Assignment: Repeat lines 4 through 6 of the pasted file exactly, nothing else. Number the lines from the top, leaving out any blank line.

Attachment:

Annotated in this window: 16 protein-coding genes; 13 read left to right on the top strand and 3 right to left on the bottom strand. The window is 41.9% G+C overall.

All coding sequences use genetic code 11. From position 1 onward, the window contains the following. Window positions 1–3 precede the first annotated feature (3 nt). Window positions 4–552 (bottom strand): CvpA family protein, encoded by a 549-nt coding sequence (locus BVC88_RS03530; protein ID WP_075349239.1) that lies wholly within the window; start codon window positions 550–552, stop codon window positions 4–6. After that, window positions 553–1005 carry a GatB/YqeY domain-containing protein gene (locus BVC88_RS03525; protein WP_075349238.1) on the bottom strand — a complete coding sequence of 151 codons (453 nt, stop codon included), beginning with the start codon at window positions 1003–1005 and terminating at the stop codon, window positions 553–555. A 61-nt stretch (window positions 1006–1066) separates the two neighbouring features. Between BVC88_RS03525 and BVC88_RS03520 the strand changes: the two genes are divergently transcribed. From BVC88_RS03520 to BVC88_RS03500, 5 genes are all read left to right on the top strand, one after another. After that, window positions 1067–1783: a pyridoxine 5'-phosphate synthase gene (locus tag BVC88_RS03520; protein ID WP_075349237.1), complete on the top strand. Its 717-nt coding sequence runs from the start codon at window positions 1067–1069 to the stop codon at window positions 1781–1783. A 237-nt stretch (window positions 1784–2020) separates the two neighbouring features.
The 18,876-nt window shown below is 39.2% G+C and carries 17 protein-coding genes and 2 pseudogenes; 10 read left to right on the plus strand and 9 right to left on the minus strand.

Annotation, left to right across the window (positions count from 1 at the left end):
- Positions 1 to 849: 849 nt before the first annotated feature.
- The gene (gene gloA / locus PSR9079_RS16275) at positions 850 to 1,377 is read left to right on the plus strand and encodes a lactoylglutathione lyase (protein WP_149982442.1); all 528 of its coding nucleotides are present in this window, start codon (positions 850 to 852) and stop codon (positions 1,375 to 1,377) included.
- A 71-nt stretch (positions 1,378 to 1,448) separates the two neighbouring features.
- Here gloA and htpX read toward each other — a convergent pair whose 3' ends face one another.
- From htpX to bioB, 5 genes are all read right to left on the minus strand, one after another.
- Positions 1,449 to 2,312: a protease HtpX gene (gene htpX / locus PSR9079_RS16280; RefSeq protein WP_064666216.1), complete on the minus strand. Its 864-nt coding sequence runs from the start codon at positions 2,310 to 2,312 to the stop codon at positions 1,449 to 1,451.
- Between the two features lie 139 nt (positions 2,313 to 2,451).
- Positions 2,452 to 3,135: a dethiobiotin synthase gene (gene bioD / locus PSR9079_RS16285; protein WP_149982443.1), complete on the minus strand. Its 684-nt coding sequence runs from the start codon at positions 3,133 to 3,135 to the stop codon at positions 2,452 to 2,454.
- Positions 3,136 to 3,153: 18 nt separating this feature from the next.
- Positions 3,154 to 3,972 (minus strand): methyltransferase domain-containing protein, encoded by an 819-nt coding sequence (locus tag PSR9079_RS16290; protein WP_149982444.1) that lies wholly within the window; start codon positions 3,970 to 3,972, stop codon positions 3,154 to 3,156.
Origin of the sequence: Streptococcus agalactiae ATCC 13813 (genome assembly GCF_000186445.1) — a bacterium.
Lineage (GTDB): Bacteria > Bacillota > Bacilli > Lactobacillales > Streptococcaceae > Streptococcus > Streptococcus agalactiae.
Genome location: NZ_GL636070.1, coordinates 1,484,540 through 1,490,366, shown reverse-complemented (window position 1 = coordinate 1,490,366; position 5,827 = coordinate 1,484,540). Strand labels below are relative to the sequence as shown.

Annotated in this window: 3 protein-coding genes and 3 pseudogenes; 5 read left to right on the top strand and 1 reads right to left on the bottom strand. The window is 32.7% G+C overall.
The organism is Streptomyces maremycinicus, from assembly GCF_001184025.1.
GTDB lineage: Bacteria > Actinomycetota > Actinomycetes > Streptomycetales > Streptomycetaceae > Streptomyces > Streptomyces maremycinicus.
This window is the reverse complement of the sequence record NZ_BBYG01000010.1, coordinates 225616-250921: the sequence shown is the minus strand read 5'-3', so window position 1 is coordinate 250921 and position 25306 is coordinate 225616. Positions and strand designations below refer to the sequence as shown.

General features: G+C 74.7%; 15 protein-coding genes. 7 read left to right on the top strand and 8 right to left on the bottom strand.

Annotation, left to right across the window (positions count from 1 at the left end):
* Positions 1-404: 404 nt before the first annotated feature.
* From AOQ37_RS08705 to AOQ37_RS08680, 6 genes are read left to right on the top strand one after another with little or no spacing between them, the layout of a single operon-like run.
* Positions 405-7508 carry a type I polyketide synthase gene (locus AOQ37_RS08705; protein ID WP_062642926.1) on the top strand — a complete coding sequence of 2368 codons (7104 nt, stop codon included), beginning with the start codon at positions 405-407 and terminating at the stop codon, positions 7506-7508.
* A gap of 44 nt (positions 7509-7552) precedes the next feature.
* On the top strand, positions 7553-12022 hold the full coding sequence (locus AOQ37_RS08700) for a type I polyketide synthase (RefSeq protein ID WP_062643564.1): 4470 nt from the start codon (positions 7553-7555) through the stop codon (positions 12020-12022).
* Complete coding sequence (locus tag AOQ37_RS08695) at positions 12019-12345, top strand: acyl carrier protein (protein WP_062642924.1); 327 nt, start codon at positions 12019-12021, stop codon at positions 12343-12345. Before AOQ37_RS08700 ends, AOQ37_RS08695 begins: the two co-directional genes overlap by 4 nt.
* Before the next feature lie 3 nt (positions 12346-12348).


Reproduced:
Annotation, left to right across the window (positions count from 1 at the left end):
- Positions 1 to 849: 849 nt before the first annotated feature.
- The gene (gene gloA / locus PSR9079_RS16275) at positions 850 to 1,377 is read left to right on the plus strand and encodes a lactoylglutathione lyase (protein WP_149982442.1); all 528 of its coding nucleotides are present in this window, start codon (positions 850 to 852) and stop codon (positions 1,375 to 1,377) included.